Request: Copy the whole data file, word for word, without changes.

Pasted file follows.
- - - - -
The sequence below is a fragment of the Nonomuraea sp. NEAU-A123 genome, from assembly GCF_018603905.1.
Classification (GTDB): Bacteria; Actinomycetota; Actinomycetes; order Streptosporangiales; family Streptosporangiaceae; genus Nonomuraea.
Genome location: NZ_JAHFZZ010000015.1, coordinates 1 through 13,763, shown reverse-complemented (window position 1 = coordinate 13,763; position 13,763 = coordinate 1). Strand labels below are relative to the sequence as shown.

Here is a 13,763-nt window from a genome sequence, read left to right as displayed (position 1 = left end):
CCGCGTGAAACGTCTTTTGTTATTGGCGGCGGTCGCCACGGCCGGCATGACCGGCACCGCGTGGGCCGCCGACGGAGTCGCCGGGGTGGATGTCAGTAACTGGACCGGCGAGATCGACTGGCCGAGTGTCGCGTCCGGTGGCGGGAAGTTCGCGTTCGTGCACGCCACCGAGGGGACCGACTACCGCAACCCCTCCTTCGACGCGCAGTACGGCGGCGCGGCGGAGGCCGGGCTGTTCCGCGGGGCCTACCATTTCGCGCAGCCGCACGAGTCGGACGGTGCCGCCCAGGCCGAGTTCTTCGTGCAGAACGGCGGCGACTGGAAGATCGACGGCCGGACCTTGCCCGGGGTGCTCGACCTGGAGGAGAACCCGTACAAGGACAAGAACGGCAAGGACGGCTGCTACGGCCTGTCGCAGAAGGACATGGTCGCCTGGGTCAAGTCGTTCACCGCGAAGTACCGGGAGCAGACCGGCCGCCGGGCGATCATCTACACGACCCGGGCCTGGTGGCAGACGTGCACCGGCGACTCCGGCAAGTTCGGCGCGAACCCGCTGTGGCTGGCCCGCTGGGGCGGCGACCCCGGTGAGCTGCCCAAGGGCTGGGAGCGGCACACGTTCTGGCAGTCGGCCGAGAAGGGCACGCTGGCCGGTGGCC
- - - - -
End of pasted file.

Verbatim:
The sequence below is a fragment of the Nonomuraea sp. NEAU-A123 genome, from assembly GCF_018603905.1.
Classification (GTDB): Bacteria; Actinomycetota; Actinomycetes; order Streptosporangiales; family Streptosporangiaceae; genus Nonomuraea.
Genome location: NZ_JAHFZZ010000015.1, coordinates 1 through 13,763, shown reverse-complemented (window position 1 = coordinate 13,763; position 13,763 = coordinate 1). Strand labels below are relative to the sequence as shown.

Here is a 13,763-nt window from a genome sequence, read left to right as displayed (position 1 = left end):
CCGCGTGAAACGTCTTTTGTTATTGGCGGCGGTCGCCACGGCCGGCATGACCGGCACCGCGTGGGCCGCCGACGGAGTCGCCGGGGTGGATGTCAGTAACTGGACCGGCGAGATCGACTGGCCGAGTGTCGCGTCCGGTGGCGGGAAGTTCGCGTTCGTGCACGCCACCGAGGGGACCGACTACCGCAACCCCTCCTTCGACGCGCAGTACGGCGGCGCGGCGGAGGCCGGGCTGTTCCGCGGGGCCTACCATTTCGCGCAGCCGCACGAGTCGGACGGTGCCGCCCAGGCCGAGTTCTTCGTGCAGAACGGCGGCGACTGGAAGATCGACGGCCGGACCTTGCCCGGGGTGCTCGACCTGGAGGAGAACCCGTACAAGGACAAGAACGGCAAGGACGGCTGCTACGGCCTGTCGCAGAAGGACATGGTCGCCTGGGTCAAGTCGTTCACCGCGAAGTACCGGGAGCAGACCGGCCGCCGGGCGATCATCTACACGACCCGGGCCTGGTGGCAGACGTGCACCGGCGACTCCGGCAAGTTCGGCGCGAACCCGCTGTGGCTGGCCCGCTGGGGCGGCGACCCCGGTGAGCTGCCCAAGGGCTGGGAGCGGCACACGTTCTGGCAGTCGGCCGAGAAGGGCACGCTGGCCGGTGGCC